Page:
So far, there are 9 festivals currently deciding whether or not Speaking in Code will have a screening in their city. As the Sheffield Doc Twitter account says: (Programmer) “Hussain is sleeping on a pile of screeners.” Or, from others, “the Programming team is already working overtime.”
Deciding amongst thousands of film submissions must be insane, as our co-Producer Jason Redmond, of the Independent Film Festival of Boston, could likely attest.
The website Without A Box is massively helpful in submitting and sorting to these festivals, and surfing around we found hundreds of other festivals we had never heard of. We’re happy with the 9 we’ve whittled them down to. Most of these festivals happen in October or November.
Which means that, if accepted, Athens will host the European premiere of Speaking in Code.
Which is certainly fine by us. Greece has long held a thirst for dancing and art, going back to, well, the beginning of Western Civilization. Lately, techno music has been buzzing in the land of Zeus, consider EnTechno, the electronic music festival that takes place in September 09. So far they have enlisted Speaking in Code stars Ellen Allien, Wighnomy Brothers to participate in the fest. Check out their Facebook page here.
Greek techno label Kilk Records started in 2003 and has grown to include artists such as Hiroshi Watanabe (aka Kaito), SCSI-9 and Jonas Bering, all of whom are also on Kompakt Records, which makes an appearance in Speaking in Code.
It’s worth saying that paying for shipping and entry into these festivals is putting the project even deeper into a money hole. It seems to be that the financial commitment never ends when you make a movie.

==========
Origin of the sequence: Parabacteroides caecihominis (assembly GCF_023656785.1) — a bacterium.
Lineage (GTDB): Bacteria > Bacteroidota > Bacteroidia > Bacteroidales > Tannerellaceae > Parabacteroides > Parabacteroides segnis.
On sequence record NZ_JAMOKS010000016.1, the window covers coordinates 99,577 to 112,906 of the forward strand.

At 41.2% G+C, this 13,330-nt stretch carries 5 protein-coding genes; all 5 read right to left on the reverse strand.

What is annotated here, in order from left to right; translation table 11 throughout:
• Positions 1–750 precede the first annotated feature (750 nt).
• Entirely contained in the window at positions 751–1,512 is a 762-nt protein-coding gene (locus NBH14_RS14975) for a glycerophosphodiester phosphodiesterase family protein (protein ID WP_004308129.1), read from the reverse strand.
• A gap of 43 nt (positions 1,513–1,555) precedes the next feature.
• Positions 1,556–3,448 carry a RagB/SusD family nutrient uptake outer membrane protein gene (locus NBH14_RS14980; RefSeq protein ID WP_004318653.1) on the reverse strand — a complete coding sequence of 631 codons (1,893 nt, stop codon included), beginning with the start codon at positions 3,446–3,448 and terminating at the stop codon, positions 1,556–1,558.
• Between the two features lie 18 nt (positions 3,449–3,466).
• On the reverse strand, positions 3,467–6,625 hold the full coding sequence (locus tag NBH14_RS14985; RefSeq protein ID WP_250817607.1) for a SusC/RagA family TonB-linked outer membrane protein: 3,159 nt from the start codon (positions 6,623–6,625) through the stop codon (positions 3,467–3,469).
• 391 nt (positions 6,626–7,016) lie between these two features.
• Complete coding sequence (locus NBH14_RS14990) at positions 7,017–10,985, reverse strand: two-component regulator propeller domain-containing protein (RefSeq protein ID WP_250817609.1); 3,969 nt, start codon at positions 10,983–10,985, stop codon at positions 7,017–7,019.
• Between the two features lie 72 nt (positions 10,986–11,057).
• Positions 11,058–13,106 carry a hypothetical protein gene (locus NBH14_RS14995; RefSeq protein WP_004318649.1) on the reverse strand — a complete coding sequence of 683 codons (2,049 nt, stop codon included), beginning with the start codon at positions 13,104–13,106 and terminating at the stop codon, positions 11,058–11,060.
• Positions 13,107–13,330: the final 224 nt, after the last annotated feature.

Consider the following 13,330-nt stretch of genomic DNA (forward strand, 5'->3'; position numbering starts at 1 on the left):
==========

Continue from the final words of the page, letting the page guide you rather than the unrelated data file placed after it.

We are hopeful it will all be worth it, however.
One benefit of festival submission: an official entry on The Internet Movie Database. The Speaking in Code entry is here. Withoutabox is owned by IMDb (which is in turn owned by Amazon).
Musically, the mission remains the same: bring people together to dance and form a community of minds. In today’s tough times, such a concept is even more crucial, it seems to me. Recently, BPitch Control celebrated its 10th anniversary on a boat.
Podcasts are all the rage in the land of beats, with blogs and labels jumping on board at every turn. Both Freude-Am-Tanzen and Kompakt have recently launched their own podcasts, recently, featuring label artists DJing their music, their label’s music and beyond:
While others use podcasts to show over their distributed labels, such as What People Play, complete with commentary and phone-in interviews:
And still others, like Optimo, some of our favorite DJs in the world, push the envelope much further with a mix of obscurities and dark beats that always seems to point to an upcoming trend in dance culture:
Could a SiC podcast be far behind? As with everything in this endless process …